Also... if you are like my sister and I, you will go back home with a suitcase (or more) of clothes and other things that you didn't come with. Account for shopping and gifts by packing light and leaving room for those new items you’ll be lugging around. It will help you stay organized.
4. Be okay with not taking photos, and just live in the moment.
I am over the idea in this stage in my life that if there isn’t a picture of it, it didnt happen. I definitely got caught up in that for a long time, and though I look back at all of those photos very fondly now, I do sometimes catch myself wishing I had been more of a part of the experience; a part of the present moment. My Mom and I have maybe two pictures together in the last five years and that is because we are always the ones to pick up the camera to document what’s going on.
I own a BEAUTIFUL Canon camera that is finally paid off in full, I have a polaroid, and I have a cell phone which I carry with me always, but still somehow leave a week long vacation period with a couple of pictures of my Mom’s cats, my Dad’s backyard and some food I ate. What I have come to realize is that all the moments that stand out, will stand out later on for the same reasons - pictures or not. The photo doesn't make it a great memory, you being there for it does!
5. Factor in your home base.
When planning a trip where you will have to travel multiple places, over a short period of time, always be considering where you are starting and where you have to get back to when it comes to location.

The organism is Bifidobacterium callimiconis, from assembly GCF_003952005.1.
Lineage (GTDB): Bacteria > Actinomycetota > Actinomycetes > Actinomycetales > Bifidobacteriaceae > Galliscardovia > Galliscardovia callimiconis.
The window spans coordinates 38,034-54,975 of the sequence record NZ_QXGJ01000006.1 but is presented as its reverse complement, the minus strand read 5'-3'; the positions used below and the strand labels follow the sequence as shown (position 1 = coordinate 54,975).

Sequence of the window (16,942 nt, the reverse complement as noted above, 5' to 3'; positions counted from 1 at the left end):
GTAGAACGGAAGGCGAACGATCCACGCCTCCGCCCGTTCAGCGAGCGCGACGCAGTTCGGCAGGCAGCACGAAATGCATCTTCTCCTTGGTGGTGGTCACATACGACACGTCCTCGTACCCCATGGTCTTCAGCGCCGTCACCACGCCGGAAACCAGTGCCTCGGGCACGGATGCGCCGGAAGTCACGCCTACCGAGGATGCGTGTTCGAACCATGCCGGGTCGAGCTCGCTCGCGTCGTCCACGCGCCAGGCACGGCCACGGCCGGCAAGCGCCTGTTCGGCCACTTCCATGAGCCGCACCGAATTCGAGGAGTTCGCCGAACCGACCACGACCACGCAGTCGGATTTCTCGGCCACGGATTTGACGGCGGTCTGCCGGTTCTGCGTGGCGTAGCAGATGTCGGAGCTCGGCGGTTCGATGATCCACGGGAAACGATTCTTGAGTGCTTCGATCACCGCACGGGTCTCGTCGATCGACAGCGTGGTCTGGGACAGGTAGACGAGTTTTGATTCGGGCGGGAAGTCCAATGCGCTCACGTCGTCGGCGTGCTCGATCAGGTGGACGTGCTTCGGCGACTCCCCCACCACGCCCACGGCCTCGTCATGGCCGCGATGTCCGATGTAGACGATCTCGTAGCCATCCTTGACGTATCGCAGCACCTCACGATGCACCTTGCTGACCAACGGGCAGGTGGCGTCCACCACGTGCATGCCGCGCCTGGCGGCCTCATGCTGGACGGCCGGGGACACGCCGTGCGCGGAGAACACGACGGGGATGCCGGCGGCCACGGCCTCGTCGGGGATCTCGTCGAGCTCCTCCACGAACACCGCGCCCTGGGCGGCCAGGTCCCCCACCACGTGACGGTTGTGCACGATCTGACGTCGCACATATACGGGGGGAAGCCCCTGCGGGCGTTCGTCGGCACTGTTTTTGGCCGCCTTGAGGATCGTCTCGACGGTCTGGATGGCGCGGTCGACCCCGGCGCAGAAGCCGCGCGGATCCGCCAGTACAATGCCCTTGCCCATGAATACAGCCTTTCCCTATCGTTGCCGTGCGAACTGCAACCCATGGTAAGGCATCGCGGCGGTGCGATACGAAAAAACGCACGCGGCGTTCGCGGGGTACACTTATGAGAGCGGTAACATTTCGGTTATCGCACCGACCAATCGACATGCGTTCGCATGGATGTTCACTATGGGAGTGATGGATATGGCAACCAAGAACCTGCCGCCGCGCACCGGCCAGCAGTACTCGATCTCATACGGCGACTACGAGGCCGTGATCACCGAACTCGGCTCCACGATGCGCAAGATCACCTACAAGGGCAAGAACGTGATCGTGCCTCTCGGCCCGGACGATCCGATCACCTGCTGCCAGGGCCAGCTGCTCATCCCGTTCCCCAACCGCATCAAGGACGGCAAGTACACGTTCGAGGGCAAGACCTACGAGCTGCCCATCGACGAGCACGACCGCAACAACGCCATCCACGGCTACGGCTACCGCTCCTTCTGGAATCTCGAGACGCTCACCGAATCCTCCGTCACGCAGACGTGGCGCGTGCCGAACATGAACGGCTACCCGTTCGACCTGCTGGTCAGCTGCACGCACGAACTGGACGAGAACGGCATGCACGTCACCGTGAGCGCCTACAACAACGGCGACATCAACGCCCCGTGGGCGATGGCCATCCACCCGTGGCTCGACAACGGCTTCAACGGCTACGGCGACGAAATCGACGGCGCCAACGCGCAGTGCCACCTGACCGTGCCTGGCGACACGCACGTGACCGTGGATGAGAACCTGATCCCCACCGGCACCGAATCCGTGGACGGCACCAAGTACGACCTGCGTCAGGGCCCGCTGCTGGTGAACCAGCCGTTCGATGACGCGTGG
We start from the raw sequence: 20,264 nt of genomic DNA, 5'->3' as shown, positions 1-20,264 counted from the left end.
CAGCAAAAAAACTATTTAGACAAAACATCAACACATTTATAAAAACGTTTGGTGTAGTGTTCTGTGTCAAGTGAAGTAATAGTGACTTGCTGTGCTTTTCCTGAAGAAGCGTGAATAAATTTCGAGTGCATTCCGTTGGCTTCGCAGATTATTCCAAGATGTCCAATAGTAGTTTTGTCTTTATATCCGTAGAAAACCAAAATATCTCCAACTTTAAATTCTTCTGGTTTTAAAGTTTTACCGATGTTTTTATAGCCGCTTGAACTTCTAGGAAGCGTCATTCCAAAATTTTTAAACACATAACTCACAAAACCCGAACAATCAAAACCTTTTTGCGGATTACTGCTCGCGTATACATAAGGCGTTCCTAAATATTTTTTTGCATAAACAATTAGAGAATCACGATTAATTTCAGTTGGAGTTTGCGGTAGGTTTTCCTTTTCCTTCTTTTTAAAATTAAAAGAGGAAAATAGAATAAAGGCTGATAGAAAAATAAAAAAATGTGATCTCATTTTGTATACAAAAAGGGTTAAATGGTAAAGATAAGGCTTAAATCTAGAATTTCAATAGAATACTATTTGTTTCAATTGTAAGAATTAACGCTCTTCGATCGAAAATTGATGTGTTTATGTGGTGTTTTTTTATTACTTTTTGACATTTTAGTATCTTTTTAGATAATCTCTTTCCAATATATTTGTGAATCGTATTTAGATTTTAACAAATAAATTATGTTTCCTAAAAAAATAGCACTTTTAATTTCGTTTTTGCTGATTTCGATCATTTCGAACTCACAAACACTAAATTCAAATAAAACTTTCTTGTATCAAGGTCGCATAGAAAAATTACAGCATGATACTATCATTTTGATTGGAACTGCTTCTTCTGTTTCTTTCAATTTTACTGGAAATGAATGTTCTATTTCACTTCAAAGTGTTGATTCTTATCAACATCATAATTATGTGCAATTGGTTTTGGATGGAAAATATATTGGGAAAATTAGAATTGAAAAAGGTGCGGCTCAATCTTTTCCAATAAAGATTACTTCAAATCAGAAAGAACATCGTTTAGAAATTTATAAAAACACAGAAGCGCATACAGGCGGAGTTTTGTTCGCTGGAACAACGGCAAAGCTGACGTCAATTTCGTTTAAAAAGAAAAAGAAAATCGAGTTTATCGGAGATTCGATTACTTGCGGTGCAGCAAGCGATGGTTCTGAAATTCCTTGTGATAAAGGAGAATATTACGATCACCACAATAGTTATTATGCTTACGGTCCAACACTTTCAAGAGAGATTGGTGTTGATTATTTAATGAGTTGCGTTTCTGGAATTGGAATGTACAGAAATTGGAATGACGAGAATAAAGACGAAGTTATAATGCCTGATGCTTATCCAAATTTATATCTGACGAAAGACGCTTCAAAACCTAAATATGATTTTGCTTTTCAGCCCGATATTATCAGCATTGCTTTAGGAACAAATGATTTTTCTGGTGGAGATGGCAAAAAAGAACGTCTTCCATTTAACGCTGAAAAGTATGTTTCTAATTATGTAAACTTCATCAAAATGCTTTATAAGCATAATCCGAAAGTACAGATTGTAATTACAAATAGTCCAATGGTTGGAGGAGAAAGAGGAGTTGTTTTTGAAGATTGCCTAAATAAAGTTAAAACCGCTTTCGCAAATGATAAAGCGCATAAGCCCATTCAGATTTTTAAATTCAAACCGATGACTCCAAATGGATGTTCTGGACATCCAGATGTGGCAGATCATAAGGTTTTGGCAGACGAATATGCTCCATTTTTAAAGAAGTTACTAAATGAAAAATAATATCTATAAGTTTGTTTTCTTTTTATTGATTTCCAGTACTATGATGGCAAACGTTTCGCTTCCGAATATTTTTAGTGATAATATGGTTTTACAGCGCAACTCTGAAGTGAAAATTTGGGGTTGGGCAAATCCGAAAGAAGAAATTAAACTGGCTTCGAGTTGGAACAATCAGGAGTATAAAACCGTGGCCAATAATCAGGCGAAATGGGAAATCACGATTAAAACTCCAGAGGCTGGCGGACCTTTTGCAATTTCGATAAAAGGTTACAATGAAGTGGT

Where we live in Worcester, we are two and a half hours from both my family in Laconia and Bryer’s family in Maine. We luck out here because no matter where we go first, we are only one hour from the other family and two and a half hours back home. In your case, you may have family 4 hours from home and other friends or family an hour from you. In that case, I always say do the big chunk of traveling first - no one truly hates a road trip when you have something to look forward to when you get there, but after a week’s worth of day trips or even just lots of visiting, it can be mentally exhausting to think about traveling four hours home, unpacking and getting everything ready for work the next day. Give yourself that extra time to get acclimated back into your space instead!
Especially in the world we are living in now, I feel like my urge to travel elsewhere and be on my own in any capacity possible has faded a bit, and instead the urge is to go back where I know it is safe and familiar - which is okay.
It means more to me to spend time with my sister cleaning out her closet, my brother cooking a meal in my Mom’s kitchen, my Dad outside of his house he just built, sitting by a fire and roasting marshmallows, or with my Mom playing badminton out in the street or sewing a t-shirt quilt.
I urge you during this period of all of our lives to adopt the idea of simplicity, and think hard about the things you take for granted on the daily. If this pandemic has taught me anything it is that you can’t always have a plan that works out perfect. You can’t always do everything or say the right things. You can’t have all the expensive things in life. But you can have your family - no matter if that means your biological family, your animals or your truest friends. Family is a truly remarkable and unbreakable normality for me, and I think this period of time has just reinforced that.
Happy travels, friends! Stay safe!